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Geoff Bodine, 60, makes pit stop at LPR

June 28th, 2009 12:00 am by Dave Ongie






COEBURN — Geoff Bodine made a name for himself by winning 18 NASCAR Sprint Cup races and rubbing fenders with the likes of Dale Earnhardt.


These days, Bodine finds himself trading paint with Father Time. It’s a race the 60-year- old knows nobody can win, but he wakes up every day determined to keep plugging away.


“I don’t want to get old. I don’t want to act old,” Bodine said. “When I die, I want some quality in my life.”


Bodine looked anything but old as he perched on a guardrail near his No. 99 Pontiac GTO in the infield of Lonesome Pine Raceway on Saturday afternoon.


If you ignore the gray stubble on top of his head, Bodine really doesn’t look much older now than he did when he lapped the field at North Wilkesboro back in 1994.


Bodine credited a strict diet and a lifetime’s worth of exercise for allowing him to keep on doing what he loves to do.


“Since I haven’t been racing full time, I maintain a good diet,” Bodine said. “My diet is better now than it’s ever been. What’s happened now is that we’ve learned how to eat.”


Bodine’s racing career began 55 years ago in a micro-midget division at the track his grandfather owned in Chemung, N.Y. It continues to this day as Bodine mixes it up against competitors who weren’t even born when he won rookie of the year honors in the Cup series back in 1982.


The veteran was in Coeburn to run a pair of 75-lap ISCAR Dash Series feature races, further evidence that he can’t get racing out of his blood.


“When I bleed, it goes fast,” Bodine said with a laugh.





As much as he loves to compete, Bodine also enjoys guiding the young drivers as they look to climb the same ladder to the top that he once scaled.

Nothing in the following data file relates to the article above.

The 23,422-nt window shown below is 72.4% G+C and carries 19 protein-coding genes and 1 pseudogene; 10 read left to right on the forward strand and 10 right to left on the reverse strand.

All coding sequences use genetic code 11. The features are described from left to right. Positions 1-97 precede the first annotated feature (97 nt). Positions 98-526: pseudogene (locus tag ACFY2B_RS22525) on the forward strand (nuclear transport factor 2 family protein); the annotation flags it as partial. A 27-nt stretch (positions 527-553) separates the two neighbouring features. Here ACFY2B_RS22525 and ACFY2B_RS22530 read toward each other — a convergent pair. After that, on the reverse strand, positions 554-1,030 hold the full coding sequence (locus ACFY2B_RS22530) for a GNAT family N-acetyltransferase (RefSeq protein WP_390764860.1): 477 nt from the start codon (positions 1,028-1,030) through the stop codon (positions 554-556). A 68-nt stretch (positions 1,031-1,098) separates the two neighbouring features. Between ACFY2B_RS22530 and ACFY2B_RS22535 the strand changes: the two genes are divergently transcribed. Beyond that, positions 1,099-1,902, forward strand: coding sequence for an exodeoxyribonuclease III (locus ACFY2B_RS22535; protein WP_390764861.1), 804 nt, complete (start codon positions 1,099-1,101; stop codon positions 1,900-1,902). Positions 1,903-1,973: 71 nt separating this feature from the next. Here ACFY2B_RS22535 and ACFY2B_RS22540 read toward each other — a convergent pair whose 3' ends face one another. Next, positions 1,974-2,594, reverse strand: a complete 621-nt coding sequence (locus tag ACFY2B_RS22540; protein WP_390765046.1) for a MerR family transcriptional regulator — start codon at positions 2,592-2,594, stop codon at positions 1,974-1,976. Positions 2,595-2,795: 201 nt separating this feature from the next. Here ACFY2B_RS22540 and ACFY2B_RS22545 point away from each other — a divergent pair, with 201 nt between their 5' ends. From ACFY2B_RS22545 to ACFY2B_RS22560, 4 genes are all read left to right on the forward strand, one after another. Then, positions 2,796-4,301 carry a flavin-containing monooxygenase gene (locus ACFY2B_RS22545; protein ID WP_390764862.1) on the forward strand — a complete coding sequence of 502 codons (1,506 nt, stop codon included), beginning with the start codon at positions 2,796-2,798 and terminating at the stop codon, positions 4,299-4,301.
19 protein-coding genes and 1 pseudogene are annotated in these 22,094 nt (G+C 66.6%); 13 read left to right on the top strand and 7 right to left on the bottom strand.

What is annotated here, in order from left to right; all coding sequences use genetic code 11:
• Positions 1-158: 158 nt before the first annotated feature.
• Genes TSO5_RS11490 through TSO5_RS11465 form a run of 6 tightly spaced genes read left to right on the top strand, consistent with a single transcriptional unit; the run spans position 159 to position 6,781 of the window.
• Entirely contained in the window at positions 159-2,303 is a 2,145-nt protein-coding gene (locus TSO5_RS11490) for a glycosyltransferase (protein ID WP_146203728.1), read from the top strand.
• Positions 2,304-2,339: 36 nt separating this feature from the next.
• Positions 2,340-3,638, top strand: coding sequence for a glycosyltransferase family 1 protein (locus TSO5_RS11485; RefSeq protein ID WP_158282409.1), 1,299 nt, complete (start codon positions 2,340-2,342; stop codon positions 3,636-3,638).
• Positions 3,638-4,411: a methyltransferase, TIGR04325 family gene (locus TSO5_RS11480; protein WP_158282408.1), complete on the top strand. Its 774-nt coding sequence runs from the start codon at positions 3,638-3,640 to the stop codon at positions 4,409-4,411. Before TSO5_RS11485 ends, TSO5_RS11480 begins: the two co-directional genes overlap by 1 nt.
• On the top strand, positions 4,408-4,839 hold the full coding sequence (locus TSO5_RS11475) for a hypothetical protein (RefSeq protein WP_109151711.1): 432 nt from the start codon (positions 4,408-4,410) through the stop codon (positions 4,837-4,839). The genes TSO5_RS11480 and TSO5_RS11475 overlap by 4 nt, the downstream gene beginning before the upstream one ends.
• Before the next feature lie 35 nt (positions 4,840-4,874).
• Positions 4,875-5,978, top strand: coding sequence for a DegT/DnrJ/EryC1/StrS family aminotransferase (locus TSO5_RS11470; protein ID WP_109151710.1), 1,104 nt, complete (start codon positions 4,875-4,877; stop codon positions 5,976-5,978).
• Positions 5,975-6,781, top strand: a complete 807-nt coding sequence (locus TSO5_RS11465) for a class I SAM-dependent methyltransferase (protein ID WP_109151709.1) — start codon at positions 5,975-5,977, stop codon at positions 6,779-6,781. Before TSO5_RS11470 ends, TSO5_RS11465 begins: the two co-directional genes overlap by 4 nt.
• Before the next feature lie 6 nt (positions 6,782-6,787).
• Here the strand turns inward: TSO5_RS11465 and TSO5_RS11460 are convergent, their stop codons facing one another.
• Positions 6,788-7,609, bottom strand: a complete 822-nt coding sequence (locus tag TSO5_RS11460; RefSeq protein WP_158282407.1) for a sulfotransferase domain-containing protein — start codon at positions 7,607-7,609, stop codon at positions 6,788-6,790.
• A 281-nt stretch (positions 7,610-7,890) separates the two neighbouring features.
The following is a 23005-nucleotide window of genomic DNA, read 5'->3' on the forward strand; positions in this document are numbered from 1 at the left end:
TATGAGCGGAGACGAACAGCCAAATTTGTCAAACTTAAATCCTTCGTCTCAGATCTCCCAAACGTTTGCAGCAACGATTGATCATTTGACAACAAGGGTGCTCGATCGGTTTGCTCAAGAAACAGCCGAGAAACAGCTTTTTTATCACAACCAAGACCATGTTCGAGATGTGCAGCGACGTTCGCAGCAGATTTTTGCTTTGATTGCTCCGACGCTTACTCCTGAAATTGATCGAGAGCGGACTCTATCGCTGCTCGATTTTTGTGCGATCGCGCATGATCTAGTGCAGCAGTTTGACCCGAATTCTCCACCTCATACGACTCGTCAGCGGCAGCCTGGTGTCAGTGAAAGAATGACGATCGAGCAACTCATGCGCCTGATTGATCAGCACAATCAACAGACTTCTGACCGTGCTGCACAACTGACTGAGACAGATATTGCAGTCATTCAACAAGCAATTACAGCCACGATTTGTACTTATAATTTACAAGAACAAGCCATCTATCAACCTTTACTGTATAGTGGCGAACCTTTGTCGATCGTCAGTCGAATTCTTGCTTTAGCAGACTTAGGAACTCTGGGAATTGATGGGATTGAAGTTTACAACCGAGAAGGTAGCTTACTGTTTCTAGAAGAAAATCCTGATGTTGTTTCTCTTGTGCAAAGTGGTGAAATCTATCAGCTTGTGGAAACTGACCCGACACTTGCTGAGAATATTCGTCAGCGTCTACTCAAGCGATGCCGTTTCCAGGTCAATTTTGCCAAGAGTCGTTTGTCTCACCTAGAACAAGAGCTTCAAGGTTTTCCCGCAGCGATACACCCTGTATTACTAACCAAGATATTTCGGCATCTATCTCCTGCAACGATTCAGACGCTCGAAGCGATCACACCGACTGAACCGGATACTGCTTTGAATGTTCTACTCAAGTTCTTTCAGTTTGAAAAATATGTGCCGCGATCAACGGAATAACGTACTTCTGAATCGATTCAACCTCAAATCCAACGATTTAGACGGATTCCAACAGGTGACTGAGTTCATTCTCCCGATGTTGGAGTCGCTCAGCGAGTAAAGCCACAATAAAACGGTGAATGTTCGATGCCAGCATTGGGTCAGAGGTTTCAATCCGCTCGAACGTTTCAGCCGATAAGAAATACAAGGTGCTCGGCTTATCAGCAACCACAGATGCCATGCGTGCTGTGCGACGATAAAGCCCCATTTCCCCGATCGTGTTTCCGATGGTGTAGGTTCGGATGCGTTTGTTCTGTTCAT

Bodine said ISCAR, which is the resurrection of the old Goody’s Dash Series, is a great steppingstone for young racers because it gives them a division where they can make the transition from Legend cars to Late Models.


“These cars are fast and they’re a handful to drive, but that’s how you learn,” Bodine said. “I hope it stays so kids like these guys can get out and go. It’s a cheap way to race and get some experience.”


Bodine has also found a home in ISCAR because it is the best of both worlds. He can feed his craving for competition without having to deal with all the off-track distractions that come with a NASCAR ride.


“This is my kind of racing,” Bodine said. “Short tracks, not a lot of money involved, no big sponsors to cater to and worry about.”


Even though his NASCAR career is now in the rearview, Bodine still can’t shake the years of disappointment he experienced at Bristol Motor Speedway.


Bodine ran well in both Nationwide and Cup races at BMS, but never landed in Victory Lane.


“I should have won a couple of races there and I didn’t, so unfortunately, they aren’t good memories,” he said. “In ’94, I had ’em all beat. I was just flying and I think with 18 or 20 laps to go, the engine broke. Just crazy things.”


But with a Whelen Modified Tour stop coming to Bristol this August, Bodine said Saturday that he might be up for one more shot at redemption.


“We’re trying to put something together,” he said. “I have a friend, Donny Barker, and Bob Cuneo, who builds my bobsleds.


“I drove one of their cars at Loudon a couple years ago. First time I’d been in a Modified in 25 years and I qualified second.”


Bodine won 55 Modified races during the 1978 season, landing him in the Guinness Book of World Records. Needless to say, he likes his chances to change his fortune at BMS if a deal comes together.


“It’s disappointing when I think about Bristol that I didn’t win there,” Bodine said. “Now I need to go back with a Modified and just do it.”


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